Nuria Gomez Casanovas
University of Illinois at Urbana Champaign
Department of Plant Biology and
Institute for Sustainability, Energy, and Environment
Eddy covariance towers and soil respiration system
(Licor 8100) in a Midwest prairie (IL, USA)
Terrestrial natural and agricultural ecosystems critically regulate the concentration of greenhouse gases (CO2, CH4 and N2O) in the atmosphere, the water and energy cycles and they provide food, energy and fiber through biogeochemical cycles. These systems are in turn strongly affected by changes in the environment.
My research focuses on addressing these major unsolved questions:
- How are terrestrial ecosystems affected by changes in land use and climate, and how do ecosystems interact with the global environment?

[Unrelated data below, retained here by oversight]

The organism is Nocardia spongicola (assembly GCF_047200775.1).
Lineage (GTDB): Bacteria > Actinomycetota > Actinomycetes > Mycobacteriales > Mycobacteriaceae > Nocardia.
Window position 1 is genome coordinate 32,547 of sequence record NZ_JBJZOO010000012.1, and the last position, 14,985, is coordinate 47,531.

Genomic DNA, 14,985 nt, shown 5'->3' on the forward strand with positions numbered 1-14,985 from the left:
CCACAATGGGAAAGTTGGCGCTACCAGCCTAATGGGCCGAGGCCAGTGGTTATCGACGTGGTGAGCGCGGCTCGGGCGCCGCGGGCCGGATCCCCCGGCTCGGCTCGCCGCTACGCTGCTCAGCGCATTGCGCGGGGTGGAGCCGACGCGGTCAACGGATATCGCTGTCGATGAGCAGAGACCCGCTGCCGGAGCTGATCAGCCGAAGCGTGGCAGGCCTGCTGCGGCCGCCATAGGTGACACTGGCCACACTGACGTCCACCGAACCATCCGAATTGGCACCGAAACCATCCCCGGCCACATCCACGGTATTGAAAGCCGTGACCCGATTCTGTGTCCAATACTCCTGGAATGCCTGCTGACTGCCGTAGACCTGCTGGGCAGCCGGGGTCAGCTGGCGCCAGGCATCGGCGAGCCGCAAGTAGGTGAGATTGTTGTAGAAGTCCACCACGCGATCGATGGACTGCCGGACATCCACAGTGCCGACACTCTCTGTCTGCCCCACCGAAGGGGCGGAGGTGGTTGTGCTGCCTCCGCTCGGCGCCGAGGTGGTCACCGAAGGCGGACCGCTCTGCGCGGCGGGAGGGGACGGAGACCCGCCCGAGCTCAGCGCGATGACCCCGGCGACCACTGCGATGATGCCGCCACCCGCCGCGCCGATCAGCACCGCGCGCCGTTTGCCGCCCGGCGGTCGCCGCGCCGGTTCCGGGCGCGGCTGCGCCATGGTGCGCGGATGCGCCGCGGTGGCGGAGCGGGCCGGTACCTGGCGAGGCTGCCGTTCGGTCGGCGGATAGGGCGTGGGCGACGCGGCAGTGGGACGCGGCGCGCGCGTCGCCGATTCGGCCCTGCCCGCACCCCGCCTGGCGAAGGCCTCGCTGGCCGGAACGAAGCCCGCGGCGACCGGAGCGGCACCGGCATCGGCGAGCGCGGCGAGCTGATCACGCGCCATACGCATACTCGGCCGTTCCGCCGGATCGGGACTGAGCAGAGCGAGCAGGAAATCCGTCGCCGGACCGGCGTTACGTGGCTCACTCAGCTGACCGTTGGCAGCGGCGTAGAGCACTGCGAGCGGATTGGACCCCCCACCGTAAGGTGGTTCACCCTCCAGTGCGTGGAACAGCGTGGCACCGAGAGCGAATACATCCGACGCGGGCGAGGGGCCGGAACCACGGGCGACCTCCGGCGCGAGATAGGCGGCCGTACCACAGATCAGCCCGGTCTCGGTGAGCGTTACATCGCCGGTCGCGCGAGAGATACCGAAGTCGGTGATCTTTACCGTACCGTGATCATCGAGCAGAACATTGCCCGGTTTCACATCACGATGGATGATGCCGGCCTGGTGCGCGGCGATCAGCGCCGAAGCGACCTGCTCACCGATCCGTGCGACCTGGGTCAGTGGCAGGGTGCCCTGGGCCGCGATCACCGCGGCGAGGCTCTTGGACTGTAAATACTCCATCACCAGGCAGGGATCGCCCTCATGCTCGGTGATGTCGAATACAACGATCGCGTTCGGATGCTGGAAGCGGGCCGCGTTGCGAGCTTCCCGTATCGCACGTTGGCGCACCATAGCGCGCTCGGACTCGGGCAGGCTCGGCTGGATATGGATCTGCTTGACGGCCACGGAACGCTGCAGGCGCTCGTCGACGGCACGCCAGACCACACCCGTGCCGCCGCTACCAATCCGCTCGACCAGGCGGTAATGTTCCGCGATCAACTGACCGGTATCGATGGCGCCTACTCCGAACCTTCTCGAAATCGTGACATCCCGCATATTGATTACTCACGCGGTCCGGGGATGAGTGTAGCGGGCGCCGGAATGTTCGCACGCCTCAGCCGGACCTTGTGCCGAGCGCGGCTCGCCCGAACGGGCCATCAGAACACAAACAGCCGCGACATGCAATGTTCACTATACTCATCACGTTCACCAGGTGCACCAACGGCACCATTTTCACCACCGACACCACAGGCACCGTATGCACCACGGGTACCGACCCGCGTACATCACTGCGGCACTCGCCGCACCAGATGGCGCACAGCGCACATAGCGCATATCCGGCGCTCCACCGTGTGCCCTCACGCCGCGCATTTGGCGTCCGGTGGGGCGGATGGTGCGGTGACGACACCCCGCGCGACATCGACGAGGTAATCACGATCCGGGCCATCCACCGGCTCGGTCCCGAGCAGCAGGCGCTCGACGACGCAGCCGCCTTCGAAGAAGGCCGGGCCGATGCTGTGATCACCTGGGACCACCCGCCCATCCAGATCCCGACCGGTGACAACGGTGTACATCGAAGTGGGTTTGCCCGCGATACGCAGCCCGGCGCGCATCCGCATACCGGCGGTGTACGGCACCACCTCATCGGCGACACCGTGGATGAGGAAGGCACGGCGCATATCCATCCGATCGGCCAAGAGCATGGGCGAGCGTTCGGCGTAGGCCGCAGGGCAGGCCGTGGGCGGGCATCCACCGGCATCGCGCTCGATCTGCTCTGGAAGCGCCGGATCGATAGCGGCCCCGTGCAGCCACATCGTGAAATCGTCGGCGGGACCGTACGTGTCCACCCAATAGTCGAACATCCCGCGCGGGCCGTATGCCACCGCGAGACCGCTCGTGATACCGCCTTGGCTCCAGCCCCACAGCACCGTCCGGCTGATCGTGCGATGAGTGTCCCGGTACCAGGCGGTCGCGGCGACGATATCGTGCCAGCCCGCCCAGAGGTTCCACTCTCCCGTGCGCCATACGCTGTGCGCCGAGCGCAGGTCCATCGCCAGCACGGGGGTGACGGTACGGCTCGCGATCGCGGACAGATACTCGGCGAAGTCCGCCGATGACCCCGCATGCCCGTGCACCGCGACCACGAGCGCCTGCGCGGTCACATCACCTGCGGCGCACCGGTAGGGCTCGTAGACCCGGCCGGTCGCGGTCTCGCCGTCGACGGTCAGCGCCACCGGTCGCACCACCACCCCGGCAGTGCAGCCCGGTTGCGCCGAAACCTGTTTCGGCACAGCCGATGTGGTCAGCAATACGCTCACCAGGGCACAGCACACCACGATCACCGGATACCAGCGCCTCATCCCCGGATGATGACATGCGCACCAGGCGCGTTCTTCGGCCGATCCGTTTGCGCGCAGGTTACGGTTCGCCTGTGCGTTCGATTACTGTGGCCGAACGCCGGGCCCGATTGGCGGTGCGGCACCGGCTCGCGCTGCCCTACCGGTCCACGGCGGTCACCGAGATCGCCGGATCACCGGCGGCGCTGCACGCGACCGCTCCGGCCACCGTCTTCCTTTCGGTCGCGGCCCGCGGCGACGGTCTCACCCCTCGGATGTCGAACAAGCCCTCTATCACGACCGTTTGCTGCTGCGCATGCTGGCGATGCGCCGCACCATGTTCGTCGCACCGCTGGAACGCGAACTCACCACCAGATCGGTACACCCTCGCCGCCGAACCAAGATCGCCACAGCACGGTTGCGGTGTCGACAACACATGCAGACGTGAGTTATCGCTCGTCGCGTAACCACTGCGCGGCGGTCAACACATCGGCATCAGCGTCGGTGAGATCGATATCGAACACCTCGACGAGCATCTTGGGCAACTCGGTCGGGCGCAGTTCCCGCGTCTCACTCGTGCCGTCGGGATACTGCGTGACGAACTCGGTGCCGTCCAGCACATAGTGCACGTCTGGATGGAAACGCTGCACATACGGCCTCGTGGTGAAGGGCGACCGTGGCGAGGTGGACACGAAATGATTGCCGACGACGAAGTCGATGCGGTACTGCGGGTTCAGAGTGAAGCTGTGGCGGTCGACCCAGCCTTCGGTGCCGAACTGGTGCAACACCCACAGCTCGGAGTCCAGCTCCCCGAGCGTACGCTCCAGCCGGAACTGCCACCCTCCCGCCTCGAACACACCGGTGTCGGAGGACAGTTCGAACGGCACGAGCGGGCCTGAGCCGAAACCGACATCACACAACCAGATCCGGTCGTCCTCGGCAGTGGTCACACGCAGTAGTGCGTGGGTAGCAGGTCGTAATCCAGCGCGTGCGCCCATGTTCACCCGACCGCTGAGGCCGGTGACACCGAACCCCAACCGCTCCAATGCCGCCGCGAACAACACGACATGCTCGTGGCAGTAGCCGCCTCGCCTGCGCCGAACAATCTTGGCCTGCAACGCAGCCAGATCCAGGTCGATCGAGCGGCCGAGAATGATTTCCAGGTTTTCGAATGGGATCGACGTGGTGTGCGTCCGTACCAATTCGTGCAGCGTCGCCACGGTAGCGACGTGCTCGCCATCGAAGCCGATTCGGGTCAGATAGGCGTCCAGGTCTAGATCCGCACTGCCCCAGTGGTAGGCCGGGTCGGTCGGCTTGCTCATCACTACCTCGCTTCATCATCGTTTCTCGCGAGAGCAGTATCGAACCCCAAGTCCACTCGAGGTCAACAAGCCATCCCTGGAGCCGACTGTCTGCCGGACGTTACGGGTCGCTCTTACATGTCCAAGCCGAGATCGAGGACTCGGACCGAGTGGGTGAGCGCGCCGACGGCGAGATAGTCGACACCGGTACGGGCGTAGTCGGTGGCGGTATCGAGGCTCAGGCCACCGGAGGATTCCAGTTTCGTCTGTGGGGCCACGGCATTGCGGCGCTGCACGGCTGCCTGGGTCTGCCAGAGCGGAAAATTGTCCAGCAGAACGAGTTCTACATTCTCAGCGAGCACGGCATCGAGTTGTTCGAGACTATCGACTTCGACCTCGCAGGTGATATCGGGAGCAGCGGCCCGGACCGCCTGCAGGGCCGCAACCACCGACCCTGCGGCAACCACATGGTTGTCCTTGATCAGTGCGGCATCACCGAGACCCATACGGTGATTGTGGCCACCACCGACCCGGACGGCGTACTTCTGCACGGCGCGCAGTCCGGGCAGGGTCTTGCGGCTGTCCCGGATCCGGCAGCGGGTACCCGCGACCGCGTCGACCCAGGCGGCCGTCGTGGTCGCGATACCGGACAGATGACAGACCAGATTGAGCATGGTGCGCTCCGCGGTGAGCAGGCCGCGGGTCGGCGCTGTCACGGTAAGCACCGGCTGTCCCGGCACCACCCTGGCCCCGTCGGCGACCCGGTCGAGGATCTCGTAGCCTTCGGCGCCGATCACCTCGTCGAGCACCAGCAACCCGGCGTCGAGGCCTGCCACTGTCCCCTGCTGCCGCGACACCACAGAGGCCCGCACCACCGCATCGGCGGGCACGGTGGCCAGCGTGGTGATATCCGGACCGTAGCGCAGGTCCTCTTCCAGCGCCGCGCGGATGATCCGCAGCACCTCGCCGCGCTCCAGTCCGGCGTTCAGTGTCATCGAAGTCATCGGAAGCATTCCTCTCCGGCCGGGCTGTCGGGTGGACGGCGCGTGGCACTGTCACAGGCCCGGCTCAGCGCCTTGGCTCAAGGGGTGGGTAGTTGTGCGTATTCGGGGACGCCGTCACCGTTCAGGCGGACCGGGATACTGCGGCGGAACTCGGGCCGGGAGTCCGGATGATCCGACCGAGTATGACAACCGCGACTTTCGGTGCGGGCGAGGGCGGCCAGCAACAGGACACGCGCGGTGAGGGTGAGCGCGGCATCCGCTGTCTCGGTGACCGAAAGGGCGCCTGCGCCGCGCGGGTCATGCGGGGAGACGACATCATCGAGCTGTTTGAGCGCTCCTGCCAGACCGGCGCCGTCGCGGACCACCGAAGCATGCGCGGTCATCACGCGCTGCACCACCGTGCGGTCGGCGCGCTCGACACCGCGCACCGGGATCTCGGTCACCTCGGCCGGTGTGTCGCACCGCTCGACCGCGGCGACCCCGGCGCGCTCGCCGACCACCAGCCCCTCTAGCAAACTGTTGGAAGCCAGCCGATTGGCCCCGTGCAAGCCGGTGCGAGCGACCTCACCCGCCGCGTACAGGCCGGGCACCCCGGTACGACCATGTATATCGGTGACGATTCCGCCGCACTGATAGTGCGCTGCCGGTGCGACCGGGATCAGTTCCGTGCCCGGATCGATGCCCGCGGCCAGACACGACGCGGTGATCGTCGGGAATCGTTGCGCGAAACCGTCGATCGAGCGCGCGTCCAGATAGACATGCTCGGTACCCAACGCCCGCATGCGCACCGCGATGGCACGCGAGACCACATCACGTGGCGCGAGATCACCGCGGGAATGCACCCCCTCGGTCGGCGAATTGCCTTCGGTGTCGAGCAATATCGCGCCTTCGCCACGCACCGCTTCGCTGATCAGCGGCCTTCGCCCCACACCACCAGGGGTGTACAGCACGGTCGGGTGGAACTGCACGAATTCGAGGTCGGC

- How can we improve the environmental and ecological sustainability of agroecosystems and managed systems?
To answer these questions, I use empirical, modeling and synthesis approaches and integrate knowledge across disciplines (plant and soil sciences, ecology, agronomy, environmental science). My research uses a variety of tools including plant, soil and ecosystem methods (stable isotopes, canopy and soil chambers, eddy covariance technique) to measure an array of processes across multiple temporal (past, present and future) and spatial (local, regional, global) scales.
Areas of Expertise
- Influence of changes in land use and climate in biogeochemical processes
- Land cover and management strategies to improve the sustainability of agricultural systems including fire, grazing and water management
- Biosphere-atmosphere exchanges of CO2, CH4 and N2O, water and energy
- Interactions between the C, N and water cycles
- Plant-soil interactions and the global C cycle
- Physiological adjustments of plant C metabolism to a changing environment